Edit

Biography

Jump to: Overview (4) | Mini Bio (1) | Spouse (2) | Trivia (17) | Personal Quotes (1)

Overview (4)

Date of Birth 17 March 1901New Haven, Connecticut, USA
Date of Death 17 February 1970Hollywood, Los Angeles, California, USA  (emphysema)
Nickname Pappy
Height 5' 6" (1.68 m)

Mini Bio (1)

Alfred Newman was born on March 17, 1901 in New Haven, Connecticut, USA. He is known for his work on The King and I (1956), Modern Times (1936) and The Grapes of Wrath (1940). He was married to Martha Montgomery and Mary Lou Dix. He died on February 17, 1970 in Hollywood, Los Angeles, California, USA.

Spouse (2)

Martha Montgomery (1947 - 17 February 1970) (his death) (5 children)
Mary Lou Dix (1940 - ?) (divorced)

Trivia (17)

Invented the Newman system for movie music scoring.
Composed the 20th Century Pictures logo theme, retained when the company merged with Fox films and became 20th Century-Fox. It is still in use today.
Father of composers Thomas Newman, Maria Newman and David Newman, and director Tim Newman. Brother of composers Emil Newman and Lionel Newman. Uncle of composer Randy Newman. Great-uncle of composer Joey Newman.
He was one of the few arranger/conductors to work on two film versions of the same musical, "State Fair" (State Fair (1945), State Fair (1962)).
Until the morning of January 31, 2006, when John Williams received his 44th and 45th Oscar nominations, Newman held the record for the most Oscar-nominated composer/conductor ever, and he won a record nine Oscars in all.
In 1940, he achieved the astonishing feat of garnering four Oscar nominations for four different films.
He was one of two film composers to have received four Oscar nominations in the same year - the other being Victor Young, who achieved it twice.
Nominated for an Academy Award 20 years in succession, from 1938 to 1957. This includes a nine year stretch from 1938 to 1946 in which he was nominated for at least two different movie scores in each of those years.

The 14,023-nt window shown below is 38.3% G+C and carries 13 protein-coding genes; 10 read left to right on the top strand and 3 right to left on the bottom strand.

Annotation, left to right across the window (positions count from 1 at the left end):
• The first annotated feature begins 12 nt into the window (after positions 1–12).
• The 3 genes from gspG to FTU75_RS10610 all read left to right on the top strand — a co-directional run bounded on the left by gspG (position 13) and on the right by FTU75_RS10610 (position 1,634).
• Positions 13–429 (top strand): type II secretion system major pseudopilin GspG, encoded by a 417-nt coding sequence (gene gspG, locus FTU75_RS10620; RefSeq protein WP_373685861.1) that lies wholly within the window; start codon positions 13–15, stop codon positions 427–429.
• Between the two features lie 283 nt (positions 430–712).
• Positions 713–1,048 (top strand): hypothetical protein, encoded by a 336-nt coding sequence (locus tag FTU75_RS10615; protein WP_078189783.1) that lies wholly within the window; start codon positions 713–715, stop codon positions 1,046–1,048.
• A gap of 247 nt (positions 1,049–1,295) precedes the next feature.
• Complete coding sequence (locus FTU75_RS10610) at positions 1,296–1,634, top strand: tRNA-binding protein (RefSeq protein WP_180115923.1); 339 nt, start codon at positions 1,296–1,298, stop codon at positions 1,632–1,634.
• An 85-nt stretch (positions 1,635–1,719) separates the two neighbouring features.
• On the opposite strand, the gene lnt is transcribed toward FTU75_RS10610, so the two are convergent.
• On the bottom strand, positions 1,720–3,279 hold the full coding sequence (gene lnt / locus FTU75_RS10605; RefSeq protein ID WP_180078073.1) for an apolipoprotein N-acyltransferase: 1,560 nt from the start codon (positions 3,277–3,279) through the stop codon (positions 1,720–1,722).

Pictured on one of six 33ยข USA commemorative postage stamps in the Legends of American Music series, honoring Hollywood Composers, issued September 21, 1999. Issued in panes of 20 stamps. Others honored in the set were Max Steiner, Dimitri Tiomkin, Bernard Herrmann, Franz Waxman and Erich Wolfgang Korngold.
He was awarded a Star on the Hollywood Walk of Fame for Recording at 1708 Vine Street in Hollywood, California on February 8, 1960.
Had a reputation for perfectionism and for being almost obsessively self-critical.
At the instigation of Irving Berlin, who first made the suggestion to the head of United Artists, Joseph M. Schenck, Newman was invited to Hollywood in 1930 to arrange and score Berlin's comedy Reaching for the Moon (1930). He was then signed by United Artists (working primarily for Samuel Goldwyn) to a seven-year contract, from 1931 to 1938. Producer Darryl F. Zanuck became so enamored with his work, that he coaxed him into joining the newly formed 20th Century Fox. His subsequent tenure at Fox, both as composer and as musical director, spanned the years 1938 to 1959. During this time, he became the studio's most prodigious Academy Award winner. From 1940, until his departure, he held the title of general music director. He was succeeded in that capacity by his younger brother Lionel Newman.
Child prodigy by the age of eight. He derived his first income as an accompanist on piano in vaudeville, and in the orchestral pits of picture theatres. Newman worked his way up the ladder, conducting his first orchestra by age 17, consequently being tagged the boy conductor. By 1917, he had made his way to New York, conducting musicals on Broadway, beginning with "George White's Scandals".
Holds the record for the most Academy Awards of any composer (9). The closest is Alan Menken who has eight.
Alfred Newman passed away on February 17, 1970, a month away from what would have been his 69th birthday on March 17.
Following his death, he was interred at Forest Lawn Memorial Park in Glendale, California, in the Great Mausoleum, Sanctuary of Eternal Prayer.
In 1992, Ken Darby, the choral supervisor of The Greatest Story Ever Told (1965), wrote "Hollywood Holyland", the chronicle of his experience on the production and what he felt was the butchering of Alfred Newman's score in the final film.

Personal Quotes (1)

...Everybody here in Hollywood knows his business, plus music.

See also

Other Works | Publicity Listings | Official Sites | Contact Info

Contribute to This Page